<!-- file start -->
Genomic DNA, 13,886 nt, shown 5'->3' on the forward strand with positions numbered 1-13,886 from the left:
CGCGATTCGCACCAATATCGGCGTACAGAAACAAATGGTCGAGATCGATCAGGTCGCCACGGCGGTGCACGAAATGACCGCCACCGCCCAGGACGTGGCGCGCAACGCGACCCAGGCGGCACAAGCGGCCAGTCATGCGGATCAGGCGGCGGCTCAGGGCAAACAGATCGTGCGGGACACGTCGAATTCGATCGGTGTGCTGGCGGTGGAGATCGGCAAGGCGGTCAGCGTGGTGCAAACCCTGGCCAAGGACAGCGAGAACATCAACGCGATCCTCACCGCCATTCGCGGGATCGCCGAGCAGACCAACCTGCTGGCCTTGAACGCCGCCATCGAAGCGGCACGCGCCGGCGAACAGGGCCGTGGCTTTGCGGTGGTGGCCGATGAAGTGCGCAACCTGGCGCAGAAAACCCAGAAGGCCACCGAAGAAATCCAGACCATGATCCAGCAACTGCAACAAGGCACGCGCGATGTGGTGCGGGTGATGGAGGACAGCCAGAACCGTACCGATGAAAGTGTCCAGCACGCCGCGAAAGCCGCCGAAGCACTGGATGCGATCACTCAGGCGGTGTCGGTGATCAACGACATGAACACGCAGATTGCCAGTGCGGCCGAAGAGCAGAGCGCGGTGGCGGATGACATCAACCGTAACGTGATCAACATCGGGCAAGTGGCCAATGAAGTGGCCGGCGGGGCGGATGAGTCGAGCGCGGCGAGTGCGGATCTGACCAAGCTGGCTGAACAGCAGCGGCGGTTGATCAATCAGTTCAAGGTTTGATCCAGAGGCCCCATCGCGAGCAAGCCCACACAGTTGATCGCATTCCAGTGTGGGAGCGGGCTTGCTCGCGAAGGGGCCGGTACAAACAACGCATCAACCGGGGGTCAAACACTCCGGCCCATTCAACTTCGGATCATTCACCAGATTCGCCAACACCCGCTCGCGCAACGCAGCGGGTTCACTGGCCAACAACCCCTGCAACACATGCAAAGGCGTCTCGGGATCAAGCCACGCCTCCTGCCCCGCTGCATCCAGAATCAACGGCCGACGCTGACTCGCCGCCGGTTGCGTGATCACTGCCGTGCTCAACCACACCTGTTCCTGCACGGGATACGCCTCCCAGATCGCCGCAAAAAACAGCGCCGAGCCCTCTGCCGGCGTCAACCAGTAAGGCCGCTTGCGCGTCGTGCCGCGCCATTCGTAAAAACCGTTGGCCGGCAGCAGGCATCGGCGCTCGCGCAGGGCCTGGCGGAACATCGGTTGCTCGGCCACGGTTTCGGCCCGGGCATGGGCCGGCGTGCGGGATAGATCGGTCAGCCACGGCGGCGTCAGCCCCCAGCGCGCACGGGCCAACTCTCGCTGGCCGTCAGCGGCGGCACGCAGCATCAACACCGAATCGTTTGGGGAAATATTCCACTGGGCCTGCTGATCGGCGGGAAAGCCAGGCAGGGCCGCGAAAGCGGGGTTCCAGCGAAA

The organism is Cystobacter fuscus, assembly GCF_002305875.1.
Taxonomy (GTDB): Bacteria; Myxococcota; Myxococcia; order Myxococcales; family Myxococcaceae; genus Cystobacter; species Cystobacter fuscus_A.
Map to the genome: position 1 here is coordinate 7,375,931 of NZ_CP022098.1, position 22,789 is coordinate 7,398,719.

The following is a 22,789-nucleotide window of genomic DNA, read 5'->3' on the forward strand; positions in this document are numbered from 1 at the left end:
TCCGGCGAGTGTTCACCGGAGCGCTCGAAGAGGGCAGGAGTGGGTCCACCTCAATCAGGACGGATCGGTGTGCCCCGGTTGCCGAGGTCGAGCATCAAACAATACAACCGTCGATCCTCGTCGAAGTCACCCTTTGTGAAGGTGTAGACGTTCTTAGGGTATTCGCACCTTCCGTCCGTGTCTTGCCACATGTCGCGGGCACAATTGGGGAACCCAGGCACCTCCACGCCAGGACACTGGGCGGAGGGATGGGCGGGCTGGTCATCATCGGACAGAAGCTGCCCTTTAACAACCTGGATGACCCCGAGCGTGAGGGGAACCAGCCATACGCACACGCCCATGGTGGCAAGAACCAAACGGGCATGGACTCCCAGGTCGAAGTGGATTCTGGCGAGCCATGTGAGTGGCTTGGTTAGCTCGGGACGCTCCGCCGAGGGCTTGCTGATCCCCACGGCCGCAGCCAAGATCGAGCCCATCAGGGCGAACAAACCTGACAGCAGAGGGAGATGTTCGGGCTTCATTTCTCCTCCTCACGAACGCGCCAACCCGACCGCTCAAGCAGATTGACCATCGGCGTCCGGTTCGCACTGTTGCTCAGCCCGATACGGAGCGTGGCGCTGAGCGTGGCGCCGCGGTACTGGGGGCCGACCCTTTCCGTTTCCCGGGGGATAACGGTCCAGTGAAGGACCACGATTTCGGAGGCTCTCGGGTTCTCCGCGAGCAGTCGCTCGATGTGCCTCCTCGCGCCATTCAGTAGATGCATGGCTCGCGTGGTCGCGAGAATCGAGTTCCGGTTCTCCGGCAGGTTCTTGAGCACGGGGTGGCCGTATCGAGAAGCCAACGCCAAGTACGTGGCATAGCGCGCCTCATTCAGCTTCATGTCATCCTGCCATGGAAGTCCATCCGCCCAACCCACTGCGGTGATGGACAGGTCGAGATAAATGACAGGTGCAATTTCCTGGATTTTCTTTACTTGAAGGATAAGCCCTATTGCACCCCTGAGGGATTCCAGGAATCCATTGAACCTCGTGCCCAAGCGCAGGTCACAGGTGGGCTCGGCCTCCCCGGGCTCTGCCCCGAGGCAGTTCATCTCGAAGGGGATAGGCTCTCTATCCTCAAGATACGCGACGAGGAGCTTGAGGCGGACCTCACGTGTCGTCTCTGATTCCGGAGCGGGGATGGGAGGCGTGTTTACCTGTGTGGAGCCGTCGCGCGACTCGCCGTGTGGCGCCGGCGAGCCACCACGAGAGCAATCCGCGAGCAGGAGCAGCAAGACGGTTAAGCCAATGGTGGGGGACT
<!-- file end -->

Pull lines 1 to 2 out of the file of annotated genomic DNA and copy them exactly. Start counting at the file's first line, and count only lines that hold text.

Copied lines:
Genomic DNA, 13,886 nt, shown 5'->3' on the forward strand with positions numbered 1-13,886 from the left:
CGCGATTCGCACCAATATCGGCGTACAGAAACAAATGGTCGAGATCGATCAGGTCGCCACGGCGGTGCACGAAATGACCGCCACCGCCCAGGACGTGGCGCGCAACGCGACCCAGGCGGCACAAGCGGCCAGTCATGCGGATCAGGCGGCGGCTCAGGGCAAACAGATCGTGCGGGACACGTCGAATTCGATCGGTGTGCTGGCGGTGGAGATCGGCAAGGCGGTCAGCGTGGTGCAAACCCTGGCCAAGGACAGCGAGAACATCAACGCGATCCTCACCGCCATTCGCGGGATCGCCGAGCAGACCAACCTGCTGGCCTTGAACGCCGCCATCGAAGCGGCACGCGCCGGCGAACAGGGCCGTGGCTTTGCGGTGGTGGCCGATGAAGTGCGCAACCTGGCGCAGAAAACCCAGAAGGCCACCGAAGAAATCCAGACCATGATCCAGCAACTGCAACAAGGCACGCGCGATGTGGTGCGGGTGATGGAGGACAGCCAGAACCGTACCGATGAAAGTGTCCAGCACGCCGCGAAAGCCGCCGAAGCACTGGATGCGATCACTCAGGCGGTGTCGGTGATCAACGACATGAACACGCAGATTGCCAGTGCGGCCGAAGAGCAGAGCGCGGTGGCGGATGACATCAACCGTAACGTGATCAACATCGGGCAAGTGGCCAATGAAGTGGCCGGCGGGGCGGATGAGTCGAGCGCGGCGAGTGCGGATCTGACCAAGCTGGCTGAACAGCAGCGGCGGTTGATCAATCAGTTCAAGGTTTGATCCAGAGGCCCCATCGCGAGCAAGCCCACACAGTTGATCGCATTCCAGTGTGGGAGCGGGCTTGCTCGCGAAGGGGCCGGTACAAACAACGCATCAACCGGGGGTCAAACACTCCGGCCCATTCAACTTCGGATCATTCACCAGATTCGCCAACACCCGCTCGCGCAACGCAGCGGGTTCACTGGCCAACAACCCCTGCAACACATGCAAAGGCGTCTCGGGATCAAGCCACGCCTCCTGCCCCGCTGCATCCAGAATCAACGGCCGACGCTGACTCGCCGCCGGTTGCGTGATCACTGCCGTGCTCAACCACACCTGTTCCTGCACGGGATACGCCTCCCAGATCGCCGCAAAAAACAGCGCCGAGCCCTCTGCCGGCGTCAACCAGTAAGGCCGCTTGCGCGTCGTGCCGCGCCATTCGTAAAAACCGTTGGCCGGCAGCAGGCATCGGCGCTCGCGCAGGGCCTGGCGGAACATCGGTTGCTCGGCCACGGTTTCGGCCCGGGCATGGGCCGGCGTGCGGGATAGATCGGTCAGCCACGGCGGCGTCAGCCCCCAGCGCGCACGGGCCAACTCTCGCTGGCCGTCAGCGGCGGCACGCAGCATCAACACCGAATCGTTTGGGGAAATATTCCACTGGGCCTGCTGATCGGCGGGAAAGCCAGGCAGGGCCGCGAAAGCGGGGTTCCAGCGAAA